Why Is Dark Chocolate Good for You?

Dear chocolate, how we love thee. No other food better symbolizes happiness, celebration, indulgence and romance. Even better, those stories you’ve been hearing are true — dark chocolate really is good for you! We’ll get to the science in a minute, just as soon as we’ve unwrapped our candy bar.

Why do people love chocolate?

“Research tells us 14 out of any 10 individuals like chocolate,” wrote humorist and children’s author Sandra Boynton. The big reason is the flavor, of course: complex sweetness balanced with bitterness. But look to chemistry for another cause — chocolate contains phenylethylamine, the same chemical your brain produces when you fall in love. It encourages your brain to release feel-good endorphins.

What makes it healthful?

Dark chocolate, derived from the cacao plant, is rich in cocoa solids containing compounds known as flavanols. Flavanols have been shown to lower blood pressure and cholesterol, improve brain function, maintain the health of blood vessels and possibly lower the risk of diabetes. Dark chocolate has the highest amount of cocoa flavanols (milk chocolate has less and white chocolate has none).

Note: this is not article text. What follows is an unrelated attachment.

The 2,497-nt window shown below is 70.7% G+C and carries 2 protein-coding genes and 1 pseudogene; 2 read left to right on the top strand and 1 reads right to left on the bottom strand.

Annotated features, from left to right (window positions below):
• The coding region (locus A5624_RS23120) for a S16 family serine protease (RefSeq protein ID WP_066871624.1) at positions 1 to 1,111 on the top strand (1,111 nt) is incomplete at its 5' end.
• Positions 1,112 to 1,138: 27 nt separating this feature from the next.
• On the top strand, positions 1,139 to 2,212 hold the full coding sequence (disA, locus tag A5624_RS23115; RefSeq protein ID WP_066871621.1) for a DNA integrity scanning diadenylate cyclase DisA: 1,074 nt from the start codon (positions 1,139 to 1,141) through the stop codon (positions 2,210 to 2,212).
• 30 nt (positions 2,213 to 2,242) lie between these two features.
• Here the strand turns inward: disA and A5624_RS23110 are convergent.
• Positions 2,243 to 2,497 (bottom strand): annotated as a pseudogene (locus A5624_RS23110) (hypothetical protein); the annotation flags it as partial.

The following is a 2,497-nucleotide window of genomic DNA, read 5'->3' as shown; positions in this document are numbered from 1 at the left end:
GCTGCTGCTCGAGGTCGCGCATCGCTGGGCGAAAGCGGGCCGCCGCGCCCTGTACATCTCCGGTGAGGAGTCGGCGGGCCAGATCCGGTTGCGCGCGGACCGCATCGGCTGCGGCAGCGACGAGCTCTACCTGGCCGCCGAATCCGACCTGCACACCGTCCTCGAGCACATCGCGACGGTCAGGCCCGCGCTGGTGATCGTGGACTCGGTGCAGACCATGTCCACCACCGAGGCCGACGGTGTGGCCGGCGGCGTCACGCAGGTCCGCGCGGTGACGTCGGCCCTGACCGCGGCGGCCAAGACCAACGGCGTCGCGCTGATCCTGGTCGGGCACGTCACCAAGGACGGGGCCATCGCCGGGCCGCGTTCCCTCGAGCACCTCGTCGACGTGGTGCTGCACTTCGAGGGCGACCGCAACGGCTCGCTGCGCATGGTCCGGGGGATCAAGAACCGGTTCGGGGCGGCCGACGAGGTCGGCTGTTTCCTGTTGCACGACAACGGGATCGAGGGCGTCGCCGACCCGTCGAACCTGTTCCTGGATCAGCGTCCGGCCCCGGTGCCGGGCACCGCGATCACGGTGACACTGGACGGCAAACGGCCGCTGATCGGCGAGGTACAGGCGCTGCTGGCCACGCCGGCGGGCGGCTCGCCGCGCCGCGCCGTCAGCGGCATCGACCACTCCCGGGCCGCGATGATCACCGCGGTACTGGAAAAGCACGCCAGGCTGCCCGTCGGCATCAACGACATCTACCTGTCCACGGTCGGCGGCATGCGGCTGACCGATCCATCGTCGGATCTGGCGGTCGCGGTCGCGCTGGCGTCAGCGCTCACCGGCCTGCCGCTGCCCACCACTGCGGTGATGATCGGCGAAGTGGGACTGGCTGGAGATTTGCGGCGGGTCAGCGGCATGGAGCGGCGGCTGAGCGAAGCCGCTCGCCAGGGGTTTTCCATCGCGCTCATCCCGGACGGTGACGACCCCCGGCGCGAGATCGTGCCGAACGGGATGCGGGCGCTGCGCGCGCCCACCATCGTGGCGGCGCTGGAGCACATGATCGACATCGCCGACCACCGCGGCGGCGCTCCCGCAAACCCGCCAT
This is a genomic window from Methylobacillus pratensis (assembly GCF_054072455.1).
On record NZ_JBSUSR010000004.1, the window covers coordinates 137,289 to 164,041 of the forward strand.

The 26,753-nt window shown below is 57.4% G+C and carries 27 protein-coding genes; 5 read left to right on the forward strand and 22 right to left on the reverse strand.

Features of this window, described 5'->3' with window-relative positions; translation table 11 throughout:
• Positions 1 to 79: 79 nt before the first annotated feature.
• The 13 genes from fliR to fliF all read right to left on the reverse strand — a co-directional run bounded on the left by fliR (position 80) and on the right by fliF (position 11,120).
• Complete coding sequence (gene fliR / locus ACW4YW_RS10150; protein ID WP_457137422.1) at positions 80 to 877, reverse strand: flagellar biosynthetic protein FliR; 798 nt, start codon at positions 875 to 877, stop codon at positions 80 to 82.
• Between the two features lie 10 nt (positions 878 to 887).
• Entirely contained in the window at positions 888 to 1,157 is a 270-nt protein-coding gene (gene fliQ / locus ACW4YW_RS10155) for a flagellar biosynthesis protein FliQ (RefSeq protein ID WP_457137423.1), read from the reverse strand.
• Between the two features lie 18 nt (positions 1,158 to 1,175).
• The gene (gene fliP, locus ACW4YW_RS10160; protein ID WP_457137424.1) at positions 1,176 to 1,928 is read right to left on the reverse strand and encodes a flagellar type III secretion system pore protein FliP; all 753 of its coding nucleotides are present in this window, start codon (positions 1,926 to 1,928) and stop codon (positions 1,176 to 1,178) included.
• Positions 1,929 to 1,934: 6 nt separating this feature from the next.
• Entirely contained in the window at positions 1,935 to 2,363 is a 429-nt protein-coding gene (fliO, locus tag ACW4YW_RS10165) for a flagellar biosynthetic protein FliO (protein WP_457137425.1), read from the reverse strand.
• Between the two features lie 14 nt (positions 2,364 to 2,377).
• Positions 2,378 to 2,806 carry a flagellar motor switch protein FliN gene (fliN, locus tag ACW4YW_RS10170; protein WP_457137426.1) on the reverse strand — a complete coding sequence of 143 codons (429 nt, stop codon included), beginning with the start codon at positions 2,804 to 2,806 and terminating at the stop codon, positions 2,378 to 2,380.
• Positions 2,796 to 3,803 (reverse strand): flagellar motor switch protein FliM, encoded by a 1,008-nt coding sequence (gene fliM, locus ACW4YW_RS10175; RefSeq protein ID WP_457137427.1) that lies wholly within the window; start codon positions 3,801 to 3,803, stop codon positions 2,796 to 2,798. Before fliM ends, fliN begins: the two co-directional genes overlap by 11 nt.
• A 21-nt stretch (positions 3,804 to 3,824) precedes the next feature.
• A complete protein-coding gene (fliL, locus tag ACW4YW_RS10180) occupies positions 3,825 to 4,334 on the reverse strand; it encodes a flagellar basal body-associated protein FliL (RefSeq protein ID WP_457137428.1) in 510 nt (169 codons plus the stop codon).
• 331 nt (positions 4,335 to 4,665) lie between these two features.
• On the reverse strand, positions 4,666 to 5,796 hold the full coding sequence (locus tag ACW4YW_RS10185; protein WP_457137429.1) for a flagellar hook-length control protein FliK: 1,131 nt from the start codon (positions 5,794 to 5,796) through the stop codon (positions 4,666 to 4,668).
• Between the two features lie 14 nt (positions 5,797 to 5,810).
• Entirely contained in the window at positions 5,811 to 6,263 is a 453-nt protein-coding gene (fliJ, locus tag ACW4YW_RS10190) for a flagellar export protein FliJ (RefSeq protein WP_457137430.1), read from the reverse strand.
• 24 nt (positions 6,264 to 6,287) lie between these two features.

Dark chocolate is also packed with antioxidants, vitamins, and beneficial minerals such as potassium, iron, zinc and selenium.

Portion size matters

You can enjoy dark chocolate every day, but to maximize its healthful effects try to limit your portion to one to two ounces a day. Read the label — you want chocolate that’s at least 60 percent cacao (i.e., cocoa). Higher-percentage chocolate contains more flavanols and less sugar and fat, so it’s better for you.

How long have people adored chocolate?

People have been enjoying this decadent treat for about 4,000 years. (That’s a lot of mmmms.) Chocolate drinks were Mayan and Aztec rituals, and the Europeans considered cacao the plant of the Gods. The high cost of cacao beans limited its consumption to the upper classes and elite in Europe and the Americas until the mid-1800s. It wasn’t until the mid-19th century that chocolate was produced in a solid form, and by the 1920s, more people were eating it than drinking it. Today, Americans consume about 3 billion pounds of chocolate a year.

Have you had a treat today? If not, visit your local Cheddar’s Scratch Kitchen and indulge in one of our homemade desserts. You deserve it.

Facebook Comments

Navigate